A new clause in the Statistics Act 2019 allows for the cancellation, revision or adjustment of data deemed to be inaccurate. Well, this may quickly address the anomalies of bad data but considering the big brother role of government, there is need to worry about the eventuality of data manipulation. Manipulation of data (data on population, food security, Gross Domestic Product, inflation, affirmative action, public debt, wage bill, education etc.) will lead to formulation of distorted policies or lack of accountability from the national government.

Kenya’s rising public debt and consistent failure of the Jubilee administration to deliver on its big promises set stage for manipulation of data to gain political capital. Latest statistical information from the Central Bank of Kenya indicates that the total public debt amounted to Kshs.5.809 trillion as at June 2019.

It will not be a surprise in case the national government, the Executive in particular, resorts to present manipulated data to indicate that all is well in regards to the level of public debt. This would involve understating or misreporting the actual amount of public debt.

Why public debt?

It is spiraling upwards at an alarming rate and the performance of the economy is not sufficient to offset it, and politicians serving in the corrupt Jubilee administration would want to score political goals as far as borrowing is concerned with the 2022 general elections fast approaching.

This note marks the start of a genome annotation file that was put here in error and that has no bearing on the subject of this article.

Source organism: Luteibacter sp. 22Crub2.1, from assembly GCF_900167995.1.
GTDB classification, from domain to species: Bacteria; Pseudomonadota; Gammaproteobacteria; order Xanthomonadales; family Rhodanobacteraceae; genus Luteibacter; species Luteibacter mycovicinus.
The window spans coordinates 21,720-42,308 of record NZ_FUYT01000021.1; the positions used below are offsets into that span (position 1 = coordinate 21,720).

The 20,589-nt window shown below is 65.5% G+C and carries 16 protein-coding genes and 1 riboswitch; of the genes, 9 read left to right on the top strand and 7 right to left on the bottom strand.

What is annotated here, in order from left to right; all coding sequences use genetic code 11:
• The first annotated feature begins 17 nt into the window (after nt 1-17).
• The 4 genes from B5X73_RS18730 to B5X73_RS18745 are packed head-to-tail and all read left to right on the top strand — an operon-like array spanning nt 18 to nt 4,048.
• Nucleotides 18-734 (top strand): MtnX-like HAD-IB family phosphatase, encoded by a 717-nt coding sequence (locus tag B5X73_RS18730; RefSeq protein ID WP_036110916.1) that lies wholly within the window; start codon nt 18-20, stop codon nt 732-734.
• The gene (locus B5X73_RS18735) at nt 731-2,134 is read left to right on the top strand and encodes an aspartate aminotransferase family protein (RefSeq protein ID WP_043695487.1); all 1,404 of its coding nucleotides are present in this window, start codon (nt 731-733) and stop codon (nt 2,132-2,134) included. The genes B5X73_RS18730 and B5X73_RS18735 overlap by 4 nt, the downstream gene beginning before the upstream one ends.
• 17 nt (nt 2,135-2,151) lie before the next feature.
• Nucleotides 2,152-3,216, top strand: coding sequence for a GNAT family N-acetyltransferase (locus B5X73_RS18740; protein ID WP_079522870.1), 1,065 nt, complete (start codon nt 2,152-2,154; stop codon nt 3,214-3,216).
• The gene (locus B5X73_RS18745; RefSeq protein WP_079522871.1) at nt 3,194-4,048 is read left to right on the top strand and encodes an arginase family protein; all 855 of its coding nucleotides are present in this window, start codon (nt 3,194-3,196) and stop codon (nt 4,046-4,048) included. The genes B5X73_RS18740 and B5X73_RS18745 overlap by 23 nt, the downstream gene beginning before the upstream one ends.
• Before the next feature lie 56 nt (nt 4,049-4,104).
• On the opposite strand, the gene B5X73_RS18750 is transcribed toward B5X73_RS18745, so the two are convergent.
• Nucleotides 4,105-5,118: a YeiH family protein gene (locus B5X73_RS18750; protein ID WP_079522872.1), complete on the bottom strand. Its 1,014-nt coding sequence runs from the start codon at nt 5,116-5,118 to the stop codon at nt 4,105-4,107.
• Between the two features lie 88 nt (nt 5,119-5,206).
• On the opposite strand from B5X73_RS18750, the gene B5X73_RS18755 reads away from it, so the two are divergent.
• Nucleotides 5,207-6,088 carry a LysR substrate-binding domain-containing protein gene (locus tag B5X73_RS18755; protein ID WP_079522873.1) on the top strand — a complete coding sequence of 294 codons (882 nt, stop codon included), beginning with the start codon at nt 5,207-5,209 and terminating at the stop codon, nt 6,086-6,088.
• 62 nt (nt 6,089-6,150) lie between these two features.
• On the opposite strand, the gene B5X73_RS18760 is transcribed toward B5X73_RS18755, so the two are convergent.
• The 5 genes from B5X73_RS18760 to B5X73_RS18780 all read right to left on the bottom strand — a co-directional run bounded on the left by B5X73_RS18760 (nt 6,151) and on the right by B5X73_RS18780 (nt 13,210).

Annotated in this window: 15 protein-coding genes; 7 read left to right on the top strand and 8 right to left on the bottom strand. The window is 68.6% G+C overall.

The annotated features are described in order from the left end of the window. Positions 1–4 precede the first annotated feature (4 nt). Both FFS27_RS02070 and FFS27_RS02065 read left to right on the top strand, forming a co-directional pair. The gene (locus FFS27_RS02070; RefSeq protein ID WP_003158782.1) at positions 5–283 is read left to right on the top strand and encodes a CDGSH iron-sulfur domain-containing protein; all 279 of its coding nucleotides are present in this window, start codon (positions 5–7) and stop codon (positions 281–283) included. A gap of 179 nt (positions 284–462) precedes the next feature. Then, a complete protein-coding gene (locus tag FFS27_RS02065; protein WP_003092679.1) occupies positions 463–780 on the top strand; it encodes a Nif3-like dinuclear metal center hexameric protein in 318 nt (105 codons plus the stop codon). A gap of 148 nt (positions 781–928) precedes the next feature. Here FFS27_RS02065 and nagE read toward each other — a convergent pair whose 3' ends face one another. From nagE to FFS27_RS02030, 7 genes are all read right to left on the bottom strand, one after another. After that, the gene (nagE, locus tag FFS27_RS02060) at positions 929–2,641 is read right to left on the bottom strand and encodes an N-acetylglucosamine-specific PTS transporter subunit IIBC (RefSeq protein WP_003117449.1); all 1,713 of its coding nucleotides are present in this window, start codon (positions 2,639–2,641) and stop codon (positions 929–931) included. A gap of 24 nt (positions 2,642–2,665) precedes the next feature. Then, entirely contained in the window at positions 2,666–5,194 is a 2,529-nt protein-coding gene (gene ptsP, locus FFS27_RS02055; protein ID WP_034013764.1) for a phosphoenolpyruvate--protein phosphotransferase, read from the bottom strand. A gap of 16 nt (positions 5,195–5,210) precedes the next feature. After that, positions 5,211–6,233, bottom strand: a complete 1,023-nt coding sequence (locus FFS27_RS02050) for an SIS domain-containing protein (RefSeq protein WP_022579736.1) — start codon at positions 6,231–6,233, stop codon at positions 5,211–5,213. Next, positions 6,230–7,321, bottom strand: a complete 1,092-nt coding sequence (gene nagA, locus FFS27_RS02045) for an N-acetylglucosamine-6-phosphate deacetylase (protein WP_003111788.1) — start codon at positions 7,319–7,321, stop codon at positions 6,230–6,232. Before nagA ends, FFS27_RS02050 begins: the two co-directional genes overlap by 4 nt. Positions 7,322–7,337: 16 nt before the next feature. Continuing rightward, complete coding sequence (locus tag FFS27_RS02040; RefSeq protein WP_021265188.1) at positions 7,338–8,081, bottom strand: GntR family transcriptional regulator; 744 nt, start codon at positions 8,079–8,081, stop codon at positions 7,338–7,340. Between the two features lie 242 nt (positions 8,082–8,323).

GDP statistics may also be doctored by the regime ostensibly to paint a rosy picture to current and prospective ‘development partners’. ‘Development partners are religiously obsessed with fanciful GDP growth rates and the Executive would easily manipulate GDP data either to borrow more or not to scare the Chinese government and other debtors, on Kenya’s inability to meet its debt obligations. Lorenzo Fioramonti documents in his book, “Gross Domestic Problem”, that GDP is “an extremely powerful political tool” and “also a powerful propaganda tool”.

Assuring the Chinese that the debt mill is not running out of steam would be important for guarding Kenya’s sovereignty as Beijing may want to take hold of the latter’s resources such as the port of Mombasa or the oil in Turkana among others. China took over Malaysia’s key infrastructural project after Malaysia failed to service Chinese loans.

Last year, concerns were raised about the possibility of the Chinese government taking over the port of Mombasa and the then Auditor General Edward Ouko weighed in on the matter pointing out the possibility of Beijing annexing the infrastructural facility.
Kenyans have to be more worried about their privacy considering failed political projects like the Huduma Number. Huduma Number is undemocratic. The move by the Executive to force people to register for a dubious project even with a court order stating that the registration should be voluntary negates the rights and freedoms of the masses.

Dim Future?